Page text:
What you see. The starting point for addressing any equine health related issue is your observation.


Dropped Elbow, Cannot Support Weight


For a horse to properly bear weight on their front limb it needs a series of functioning mechanical components, such as the extensor function of the elbow joint that is supported and enabled by the triceps muscles.

Several injuries that cause failure of the mechanics of this area. When they occur, a horse adopts a characteristic stance on that limb known as "dropped elbow", meaning that the point of the elbow appears low. Often the toe of the hoof is on the ground, the heel is raised and the carpus (knee) is flexed. When asked to walk, the horse cannot bear weight and will usually hop.

Two conditions commonly associated with this are fracture of the point of the elbow and nerve paralyses. Both of these are usually associated with severe traumatic injuries. Fracture of the elbow is more common in young horses that have a history of falling on the affected side.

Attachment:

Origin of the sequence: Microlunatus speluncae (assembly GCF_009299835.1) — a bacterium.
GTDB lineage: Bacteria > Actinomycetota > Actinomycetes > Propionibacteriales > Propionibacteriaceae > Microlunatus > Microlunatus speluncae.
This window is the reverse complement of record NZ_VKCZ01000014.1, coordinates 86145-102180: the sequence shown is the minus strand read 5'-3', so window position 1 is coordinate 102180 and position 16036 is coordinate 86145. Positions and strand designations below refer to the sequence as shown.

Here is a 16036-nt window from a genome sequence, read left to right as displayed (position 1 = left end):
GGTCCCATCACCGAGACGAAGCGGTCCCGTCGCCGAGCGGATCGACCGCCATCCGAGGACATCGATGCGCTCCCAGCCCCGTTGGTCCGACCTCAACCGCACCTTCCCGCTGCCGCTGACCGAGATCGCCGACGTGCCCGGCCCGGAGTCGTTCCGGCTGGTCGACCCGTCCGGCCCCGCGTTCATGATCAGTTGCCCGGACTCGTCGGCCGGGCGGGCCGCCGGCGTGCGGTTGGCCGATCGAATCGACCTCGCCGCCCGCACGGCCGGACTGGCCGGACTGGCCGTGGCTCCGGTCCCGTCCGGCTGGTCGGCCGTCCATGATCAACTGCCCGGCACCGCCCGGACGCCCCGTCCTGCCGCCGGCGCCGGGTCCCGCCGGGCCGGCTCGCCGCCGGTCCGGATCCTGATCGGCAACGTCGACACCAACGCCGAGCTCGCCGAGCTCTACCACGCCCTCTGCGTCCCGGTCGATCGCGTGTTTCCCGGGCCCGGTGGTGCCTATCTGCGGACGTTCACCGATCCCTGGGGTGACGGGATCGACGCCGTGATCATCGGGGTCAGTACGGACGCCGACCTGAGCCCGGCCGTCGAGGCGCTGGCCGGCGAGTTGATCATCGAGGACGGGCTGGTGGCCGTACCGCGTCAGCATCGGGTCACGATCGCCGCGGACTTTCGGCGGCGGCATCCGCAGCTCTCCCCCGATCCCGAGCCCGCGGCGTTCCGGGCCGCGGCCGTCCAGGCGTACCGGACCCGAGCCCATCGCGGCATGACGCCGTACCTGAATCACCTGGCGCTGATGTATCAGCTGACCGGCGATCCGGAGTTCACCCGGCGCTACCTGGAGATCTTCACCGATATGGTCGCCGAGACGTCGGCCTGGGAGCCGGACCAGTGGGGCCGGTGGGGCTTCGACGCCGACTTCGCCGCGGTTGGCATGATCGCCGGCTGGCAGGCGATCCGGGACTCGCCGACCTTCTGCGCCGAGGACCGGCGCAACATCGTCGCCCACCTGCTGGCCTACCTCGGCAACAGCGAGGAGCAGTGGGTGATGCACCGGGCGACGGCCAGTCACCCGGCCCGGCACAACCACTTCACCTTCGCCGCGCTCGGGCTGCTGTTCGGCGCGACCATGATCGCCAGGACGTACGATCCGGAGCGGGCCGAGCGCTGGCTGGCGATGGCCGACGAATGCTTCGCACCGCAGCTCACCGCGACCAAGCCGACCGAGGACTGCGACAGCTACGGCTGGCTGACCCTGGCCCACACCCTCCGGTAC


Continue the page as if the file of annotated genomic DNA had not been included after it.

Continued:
If a horse cannot bear weight on a limb for any reason it is a veterinary emergency. Horses cannot support their weight for extended periods on the other supporting limb for long without developing laminitis (founder) or other problems.

  • Code Red

    Call Your Vet Immediately, Even Outside Business Hours

your role


What To Do

Keep the horse confined in a bedded stall and call your vet. They may instruct you to give a dose of medication to control pain until they arrive and can examine the horse.

What Not To Do

Do not allow a horse with this stance, and non-weight bearing lameness to support all of its weight on the good limb for extended periods without a diagnosis.

your vet's role

Your vet will attempt to definitively diagnose the injury. This anatomic region can be hard to evaluate without the use of diagnostics like x-ray and ultrasound.
Questions Your Vet Might Ask:
  • How lame is the horse?
  • What is the horse's age, sex, breed and history?
  • Does the horse have a history of accident or injury?
  • Do you notice any swelling or abnormality in the limb?
  • What is the horse's rectal temperature?
  • What are the results of the Whole Horse Exam (WHE)?

Author: Doug Thal DVM Dipl. ABVP